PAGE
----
Between grocery shopping, prepping ingredients and finding achievable recipes, making a healthy meal can feel as daunting as climbing Mount Everest with the Rules of Civil Procedure strapped to your back. I often daydream of the magic machine from The Jetsons, which spits out a pill designed to meet all my nutritional needs at the touch of a button.
But technology isn’t there yet, so a number of at-home meal-delivery services have popped up in Toronto to fill the gap. Each one promises to bring balanced, gourmet meals right to your door. To find out if such services deliver, my husband and I took one of them, Fuel Foods, for a test drive. (Disclaimer: Fuel Foods covered the cost of the trial, but had no editorial input.)
The facts: To start, I told Fuel Foods about our lifestyles and nutrition goals (with our winter wedding weeks away, that meant dropping those last few pounds). Then I filled them in on any allergies and what sorts of foods we liked. Based on our answers, Fuel Foods drew up a three-day trial meal plan. The next day, nine pre-portioned meals, in insulated bags, landed on our doorstep. So far? So Jetsons.
Supporting arguments: Each meal boasted its own blend of proteins, carbs and veggies or fruit. (We chose to include meat in our meals, but vegan options are available.) All of them were delicious — with the exception of the “protein breakfast pancake” that tasted akin to soggy cardboard. It was convenient and easy. We suddenly had some free time on our hands. (I’ll be honest: I mostly spent it scrolling through my “explore” page on Instagram.) And I knew the food wasn’t laden with extra calories and preservatives.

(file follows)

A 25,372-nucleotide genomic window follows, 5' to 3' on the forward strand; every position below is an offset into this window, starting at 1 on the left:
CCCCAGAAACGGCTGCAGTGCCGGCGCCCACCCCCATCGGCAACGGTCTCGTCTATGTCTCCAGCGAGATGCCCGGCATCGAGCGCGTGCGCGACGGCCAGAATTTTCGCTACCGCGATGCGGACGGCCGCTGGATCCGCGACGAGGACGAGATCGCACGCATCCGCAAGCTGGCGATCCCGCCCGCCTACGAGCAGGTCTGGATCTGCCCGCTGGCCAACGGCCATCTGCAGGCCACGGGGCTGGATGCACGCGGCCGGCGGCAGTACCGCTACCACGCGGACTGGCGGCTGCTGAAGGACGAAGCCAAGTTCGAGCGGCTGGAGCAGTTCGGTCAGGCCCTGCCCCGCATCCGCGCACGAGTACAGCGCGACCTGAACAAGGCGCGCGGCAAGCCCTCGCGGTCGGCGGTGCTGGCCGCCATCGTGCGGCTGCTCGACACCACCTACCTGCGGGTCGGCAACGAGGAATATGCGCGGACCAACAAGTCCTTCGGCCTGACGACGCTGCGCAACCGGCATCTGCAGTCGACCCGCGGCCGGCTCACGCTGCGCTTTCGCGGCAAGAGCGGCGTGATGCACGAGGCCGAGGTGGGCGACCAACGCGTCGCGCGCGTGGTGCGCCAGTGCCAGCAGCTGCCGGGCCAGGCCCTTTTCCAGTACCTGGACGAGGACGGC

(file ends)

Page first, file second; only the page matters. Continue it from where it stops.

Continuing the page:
The counter: At first, I had a bit of “portion shock” when I encountered the romance-novel-sized meal containers. I was used
to meals twice that size. But once I got over my shock, I found the portions perfect. My husband, however, didn’t feel the same. Most meals packed about 375 calories, so he was often hungry. And on days when he worked out, he had to eat extra carbs and protein. But the biggest downside is the price. The cost of a meal plan varies, but a customizable plan costs between $204 and $360 a week. That’s far pricier than making food at home.
Final judgment: At the current price, subscribing to Fuel Foods all year long is pretty impractical. But it’s a decent short-term option to help you achieve a specific health or fitness goal, or to get through a challenging life period, such as caring for a newborn or dealing with a gruelling file. But take my advice and skip the pancakes.
This story is from our Spring 2016 issue.
Illustration by Alina Skyson